“Bernie Sanders, who doesn’t believe in God, how in the world (are) we going to let Bernie — I mean, really? Bernie’s got to get saved, Bernie’s got to meet Jesus. He’s got to have a coming to Jesus meeting.” –Pastor Mark Burns at a Donald Trump rally
Most of us who went to a real seminary–unlike Pastor Burns, who went to the pay-for-the-paper Andersonville Theological Seminary to earn a “Master of Ministry” degree, whatever the hell that is–learned very quickly that there are certain things we should never do. Telling a Jew that she or she needs Jesus is at the very top of the list. Seriously. There are few things that are more historically loaded or fraught with pain than Christians forcing Jesus on the original sons and daughters of Abraham. For details, read James Carroll’s amazing book, Constantine’s Sword, or, I dunno, watch five minutes of any documentary on the Shoah. Es no bueno.
But the problem goes deeper than ancestral memory. It is not a matter of politeness. Christians that try to force the Jesus issue forget that Paul told us Judaism is just fine on its own, the problem is our lack of discipline (see Galatians); Christianity is largely for those of us who cannot live the 613 commandments set forth in the Torah. We forget that the first revelation of God was to the Jewish people, and while we don’t need to act like the younger sibling–God loves us all equally, thank you–we would do damn well to remember from whence we came. No Judaism, no Jesus. No Jesus, no Christianity. No Christianity, no Islam. It all is a package deal. We’re not enemies. We’re not competing. Christianity does not have a stranglehold on the truth, and we most certainly don’t have God’s trademark. There is more out there than us.
Gone are the days in which we need to constantly talk about Jesus because the gospel needs to be spread around the globe. Do we seriously think there are people out there who have not heard of Jesus? There are underground churches in North Korea. We’re not dealing with a world bereft of Jesus. The message is out there. So that means that our charge is different. It means that we have to actually start living the principles we espouse and stop shouting through megaphones that people are going to hell.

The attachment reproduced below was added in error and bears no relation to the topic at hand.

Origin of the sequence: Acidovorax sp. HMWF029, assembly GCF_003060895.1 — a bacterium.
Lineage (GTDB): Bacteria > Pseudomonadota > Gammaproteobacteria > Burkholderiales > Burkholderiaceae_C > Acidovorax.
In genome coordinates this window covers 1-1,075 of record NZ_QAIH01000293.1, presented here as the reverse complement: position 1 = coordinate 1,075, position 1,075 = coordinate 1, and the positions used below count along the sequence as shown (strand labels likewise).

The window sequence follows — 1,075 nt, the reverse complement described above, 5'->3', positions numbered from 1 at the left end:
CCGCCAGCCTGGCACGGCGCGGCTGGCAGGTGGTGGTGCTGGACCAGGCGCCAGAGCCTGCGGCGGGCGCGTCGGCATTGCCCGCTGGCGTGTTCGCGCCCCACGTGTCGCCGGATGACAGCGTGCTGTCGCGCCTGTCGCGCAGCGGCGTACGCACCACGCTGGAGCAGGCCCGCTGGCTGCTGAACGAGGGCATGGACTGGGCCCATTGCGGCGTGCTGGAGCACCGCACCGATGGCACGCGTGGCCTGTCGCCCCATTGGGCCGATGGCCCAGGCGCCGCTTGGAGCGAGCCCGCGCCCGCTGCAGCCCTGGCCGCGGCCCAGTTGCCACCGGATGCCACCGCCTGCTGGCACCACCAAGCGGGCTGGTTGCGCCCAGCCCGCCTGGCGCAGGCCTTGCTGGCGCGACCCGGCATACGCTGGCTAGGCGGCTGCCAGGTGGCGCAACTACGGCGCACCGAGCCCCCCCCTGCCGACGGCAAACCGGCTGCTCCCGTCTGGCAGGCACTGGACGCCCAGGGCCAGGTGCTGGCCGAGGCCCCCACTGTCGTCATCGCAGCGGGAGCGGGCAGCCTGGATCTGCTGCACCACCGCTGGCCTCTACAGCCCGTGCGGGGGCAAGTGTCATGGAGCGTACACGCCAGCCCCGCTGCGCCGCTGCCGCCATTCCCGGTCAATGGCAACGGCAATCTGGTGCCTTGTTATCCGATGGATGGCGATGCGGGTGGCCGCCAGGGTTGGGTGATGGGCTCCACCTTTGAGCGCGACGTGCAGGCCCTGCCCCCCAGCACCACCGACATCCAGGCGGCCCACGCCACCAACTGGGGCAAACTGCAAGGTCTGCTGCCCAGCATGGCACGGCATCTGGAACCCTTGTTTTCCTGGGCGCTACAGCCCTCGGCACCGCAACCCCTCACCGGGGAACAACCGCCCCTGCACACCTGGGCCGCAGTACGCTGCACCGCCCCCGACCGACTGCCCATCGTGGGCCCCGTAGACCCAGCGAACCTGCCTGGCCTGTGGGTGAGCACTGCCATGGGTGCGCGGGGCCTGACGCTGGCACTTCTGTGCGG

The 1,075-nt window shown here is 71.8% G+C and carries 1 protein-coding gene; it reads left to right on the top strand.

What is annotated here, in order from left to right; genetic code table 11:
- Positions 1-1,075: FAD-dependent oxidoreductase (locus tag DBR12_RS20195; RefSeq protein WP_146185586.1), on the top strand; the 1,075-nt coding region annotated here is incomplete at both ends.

Pastor Burns represents everything I cannot stand about the popular face of my faith tradition. He has no real education. His “Bible Studies” are laughably simple and self-serving, devoid of any real understanding of the Scriptures. His homepage has a “Donate” button as large as my head, and his main purpose seems to be making money. The image of a wealthy Christian pastor screeching that a culturally Jewish public servant like Bernie Sanders needs Jesus is part of the reason that people go running away from religion. If a good, decent, giving, compassionate person like Senator Sanders is somehow deficient, then I fear for the state of my own soul.
So, pastors. Let’s stop this stuff. Now. Let’s think before we speak, and if we are really concerned that a person needs Jesus, don’t we think that God is in a better place to make that happen than are we? Let’s just stick with the whole “loving each other” thing and leave the other stuff to God.